Sunday, February 03, 2008
No Time for Losers
A guy came out of my neighbor's house a little while ago with a bottle of beer in his hand and stood in the middle of the street.
"Giants!" he shouted to the dark houses. "Whooo!"
And who could argue with that?
The New York Giants, who actually play in New Jersey, had just beaten the heavily favored New England Patriots in a nail-biter of a game that went down to the last 10 seconds.
Just a few minutes ago, a car came down the block with its horn blaring, the occupants clearly celebrating a Giants' victory. I guess tomorrow we'll see stories in the newspaper about rowdy fans being arrested for celebrating a little too much.
Outside of mixed martial arts, I'm not much of a sports fan, but I always cheer for the New York teams, so I'm feeling pretty good--even though I'm sick as a dog with a godawful cold.
I hated football when I was growing up. It seemed that's all the kids at school would talk about, while I preferred to talk about books and movies. Guess I was a weird kid, but I just never got the appeal of football...or baseball...or hockey.
On Sundays during football season my father used to watch games all day, one right after the other. Often he'd bellow at the screen at some botched play, so I spent a lot time in my room.
In high school, the football players all seemed to be loud-mouthed bullies who barreled through the school as if they owned the place.
I remember when the Jets won the Superbowl all those years ago, the famous game where Broadway Joe Namath predicted a Jets' victory with the immortal line "I guarantee it."
My brothers and I went to Jets game one time. We had fantastic seats with a great view of the field and I sat next to this very angry man who was raging at the team's lousy performance that day. (They went on to lose.)
"C'mon, Namath, you $400,000 lemon!" he shouted.
I should pause here to explain to our younger readers that this was back in the days when $400,000 was considered to be a lot of money.
This year the Superbowl was a real contest, not some first quarter blowout that made the commercials the most interesting aspect of the game.
And speaking of commercials, was it me, or did they really bite the big one this year?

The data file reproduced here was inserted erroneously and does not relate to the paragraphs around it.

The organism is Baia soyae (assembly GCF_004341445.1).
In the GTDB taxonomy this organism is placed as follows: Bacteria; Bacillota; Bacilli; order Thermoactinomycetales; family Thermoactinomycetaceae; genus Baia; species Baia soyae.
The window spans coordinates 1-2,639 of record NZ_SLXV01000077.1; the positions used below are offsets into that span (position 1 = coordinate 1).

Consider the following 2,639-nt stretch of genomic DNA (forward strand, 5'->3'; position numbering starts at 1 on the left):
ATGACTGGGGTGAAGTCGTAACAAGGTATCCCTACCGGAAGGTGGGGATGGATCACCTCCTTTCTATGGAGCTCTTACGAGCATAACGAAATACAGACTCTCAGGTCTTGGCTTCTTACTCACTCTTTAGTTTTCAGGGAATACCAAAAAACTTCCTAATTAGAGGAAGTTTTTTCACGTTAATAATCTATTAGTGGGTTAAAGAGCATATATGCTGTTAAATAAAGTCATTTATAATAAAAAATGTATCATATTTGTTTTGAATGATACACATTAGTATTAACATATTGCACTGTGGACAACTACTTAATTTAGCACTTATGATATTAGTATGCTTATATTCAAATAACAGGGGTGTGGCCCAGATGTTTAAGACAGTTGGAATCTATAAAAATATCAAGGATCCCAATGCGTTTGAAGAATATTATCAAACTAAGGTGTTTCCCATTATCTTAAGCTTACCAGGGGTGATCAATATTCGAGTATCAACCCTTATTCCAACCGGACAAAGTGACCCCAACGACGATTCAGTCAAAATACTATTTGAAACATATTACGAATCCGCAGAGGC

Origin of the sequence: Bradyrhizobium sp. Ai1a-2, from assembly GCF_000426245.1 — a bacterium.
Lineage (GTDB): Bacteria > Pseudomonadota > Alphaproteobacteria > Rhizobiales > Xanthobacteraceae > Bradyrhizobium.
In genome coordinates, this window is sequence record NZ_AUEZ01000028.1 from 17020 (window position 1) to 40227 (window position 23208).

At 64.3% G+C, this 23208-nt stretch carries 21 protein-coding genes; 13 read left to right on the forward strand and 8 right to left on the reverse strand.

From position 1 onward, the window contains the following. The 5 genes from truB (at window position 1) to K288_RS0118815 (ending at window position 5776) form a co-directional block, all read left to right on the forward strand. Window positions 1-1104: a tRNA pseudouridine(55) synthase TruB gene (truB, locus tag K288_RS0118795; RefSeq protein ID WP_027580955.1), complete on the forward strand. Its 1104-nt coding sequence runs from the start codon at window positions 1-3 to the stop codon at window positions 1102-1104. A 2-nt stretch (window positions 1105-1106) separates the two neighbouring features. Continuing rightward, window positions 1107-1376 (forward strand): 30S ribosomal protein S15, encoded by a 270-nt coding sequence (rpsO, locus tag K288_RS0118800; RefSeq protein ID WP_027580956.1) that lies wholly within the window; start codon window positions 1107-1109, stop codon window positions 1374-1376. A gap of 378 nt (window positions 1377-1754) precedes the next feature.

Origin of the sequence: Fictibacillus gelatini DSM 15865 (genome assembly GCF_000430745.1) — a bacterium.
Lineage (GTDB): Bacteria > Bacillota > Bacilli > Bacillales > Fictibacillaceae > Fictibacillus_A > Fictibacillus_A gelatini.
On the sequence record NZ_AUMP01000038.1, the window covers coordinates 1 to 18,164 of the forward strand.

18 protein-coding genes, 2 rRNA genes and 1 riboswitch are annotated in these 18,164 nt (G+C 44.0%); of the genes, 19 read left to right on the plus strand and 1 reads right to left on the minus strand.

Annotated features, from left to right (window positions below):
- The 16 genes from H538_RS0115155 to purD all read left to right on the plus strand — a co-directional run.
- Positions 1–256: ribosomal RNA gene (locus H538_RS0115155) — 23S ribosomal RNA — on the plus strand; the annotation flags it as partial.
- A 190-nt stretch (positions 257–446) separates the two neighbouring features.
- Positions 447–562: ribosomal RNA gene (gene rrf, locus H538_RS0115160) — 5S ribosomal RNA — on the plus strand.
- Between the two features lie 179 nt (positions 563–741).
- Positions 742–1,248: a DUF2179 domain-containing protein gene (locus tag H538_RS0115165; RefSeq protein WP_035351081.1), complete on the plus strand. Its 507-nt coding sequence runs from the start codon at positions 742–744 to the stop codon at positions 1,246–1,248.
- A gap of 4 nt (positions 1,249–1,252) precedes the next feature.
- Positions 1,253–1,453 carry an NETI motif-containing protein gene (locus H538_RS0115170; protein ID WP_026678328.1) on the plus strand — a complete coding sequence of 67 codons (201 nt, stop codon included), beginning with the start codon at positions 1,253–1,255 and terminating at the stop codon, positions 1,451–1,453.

I think I saw one or two that made me smile and that was it. Good thing the game was so exciting.
Coca-Cola had an ad featuring two floats from the Macy's parade--Underdog and Stewie from Family Guy--breaking free and fighting over a Coke bottle float.
I wish I could have laughed, but the ad reminded me of a real incident at the Macy's parade about 11 years ago where a float smashed into a streetlight, which fell on and seriously injured a woman in the crowd. I'm curious if I'm the only person who made that connection.
Last year I spent Superbowl Sunday alone at a Moroccan restaurant in my neighborhood, after being stood up by a woman whose name, face, and life story escape me for the moment.
I was feeling a little down that day, but at least I had a job back then, unlike now. And I didn't have a cold either.
I've been under a bit of stress lately and then I got caught in a downpour on Friday night when I went to see the author Russell Banks speak at the Brooklyn Public Library.
I got drenched in the short walk from the train station to the library and wound up throwing out my umbrella.
Banks gave a good talk, but I didn't interact with anyone else in the room, so I essentially spent the evening alone.
I had been avoiding socializing because I lost my job, but yesterday I threw that aside and went to a dim sum brunch in Chinatown that was being hosted by one of my Meetup groups. (I belong to so many of these damn things...)
I had a great time, met some really fine people, and ate all sorts of weird and delicious foods.
The brunch was in honor of the Chinese New Year, which is just around the corner.
This is the Year of the Rat, which sounds a little creepy to a New Yorker, but, according to a web site I just checked, "the Eastern rat is revered for its quick wits and its ability to accrue and hold on to items of value."
The site said "rats are considered a symbol of good luck and wealth in both China and Japan." All well and good, but if I see one in my basement, his luck is going to run out very quickly.
As I spoke with people around the table, I tried to avoid asking the obvious question--what do you do?--because I didn't want to get into what I wasn't doing, which was working.
That's pretty hard to do when you first meet someone, since the big questions when usually are where do you live, where are you from, and what do you in do.
However, a young woman at our table, who currently lives in Chelsea, said she was thinking of moving to my hometown in Brooklyn because...she was being laid off and couldn't afford Manhattan rents.
Immediately I relaxed. I wasn't the only unemployed person in the room. I ate just about anything the waitress put in front of me and the whole thing only cost 15 bucks.
The people at our table were really nice, but with these groups you never know if you'll seem them again. Sometimes instead of making new friends, you wind up meeting agreeable strangers. Still, it was better than sitting at home.
The cold caught up with me when I got home on Saturday and I've been pretty much housebound ever since. I had wanted to check out a Superbowl party some place in the neighborhood, but all this sneezing is really killing my festive mood.
Still, I didn't get sick while vacationing in Hawaii, like my poor aunt did, so I'm thankful for that much.
This year has certainly gotten off to a rough start--kind of like the Giants this season.
Now I just have to get around the misery, head straight for the end zone, and score big in the Year of the Rat.